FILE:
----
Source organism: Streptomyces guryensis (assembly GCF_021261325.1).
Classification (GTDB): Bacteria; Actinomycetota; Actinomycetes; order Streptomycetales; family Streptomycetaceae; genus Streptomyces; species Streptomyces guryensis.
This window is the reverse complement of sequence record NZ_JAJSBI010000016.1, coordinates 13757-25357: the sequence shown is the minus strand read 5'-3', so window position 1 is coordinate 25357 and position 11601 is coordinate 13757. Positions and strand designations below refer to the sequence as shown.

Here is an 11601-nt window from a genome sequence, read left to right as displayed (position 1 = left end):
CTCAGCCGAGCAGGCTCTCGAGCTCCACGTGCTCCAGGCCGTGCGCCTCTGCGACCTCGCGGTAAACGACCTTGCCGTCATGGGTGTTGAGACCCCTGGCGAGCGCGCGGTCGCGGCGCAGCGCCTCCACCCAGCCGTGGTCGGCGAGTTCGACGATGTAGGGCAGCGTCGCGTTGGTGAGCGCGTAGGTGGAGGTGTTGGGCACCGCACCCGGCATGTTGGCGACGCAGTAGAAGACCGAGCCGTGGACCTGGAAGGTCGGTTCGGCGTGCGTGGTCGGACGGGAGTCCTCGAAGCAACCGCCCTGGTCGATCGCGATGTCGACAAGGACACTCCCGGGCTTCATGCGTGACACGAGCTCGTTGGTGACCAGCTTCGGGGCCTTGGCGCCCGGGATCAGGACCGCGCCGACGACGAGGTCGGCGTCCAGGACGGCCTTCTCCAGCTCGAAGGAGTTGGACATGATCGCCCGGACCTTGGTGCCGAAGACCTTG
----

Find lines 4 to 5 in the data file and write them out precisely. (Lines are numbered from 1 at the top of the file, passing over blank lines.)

Here is an 11601-nt window from a genome sequence, read left to right as displayed (position 1 = left end):
CTCAGCCGAGCAGGCTCTCGAGCTCCACGTGCTCCAGGCCGTGCGCCTCTGCGACCTCGCGGTAAACGACCTTGCCGTCATGGGTGTTGAGACCCCTGGCGAGCGCGCGGTCGCGGCGCAGCGCCTCCACCCAGCCGTGGTCGGCGAGTTCGACGATGTAGGGCAGCGTCGCGTTGGTGAGCGCGTAGGTGGAGGTGTTGGGCACCGCACCCGGCATGTTGGCGACGCAGTAGAAGACCGAGCCGTGGACCTGGAAGGTCGGTTCGGCGTGCGTGGTCGGACGGGAGTCCTCGAAGCAACCGCCCTGGTCGATCGCGATGTCGACAAGGACACTCCCGGGCTTCATGCGTGACACGAGCTCGTTGGTGACCAGCTTCGGGGCCTTGGCGCCCGGGATCAGGACCGCGCCGACGACGAGGTCGGCGTCCAGGACGGCCTTCTCCAGCTCGAAGGAGTTGGACATGATCGCCCGGACCTTGGTGCCGAAGACCTTG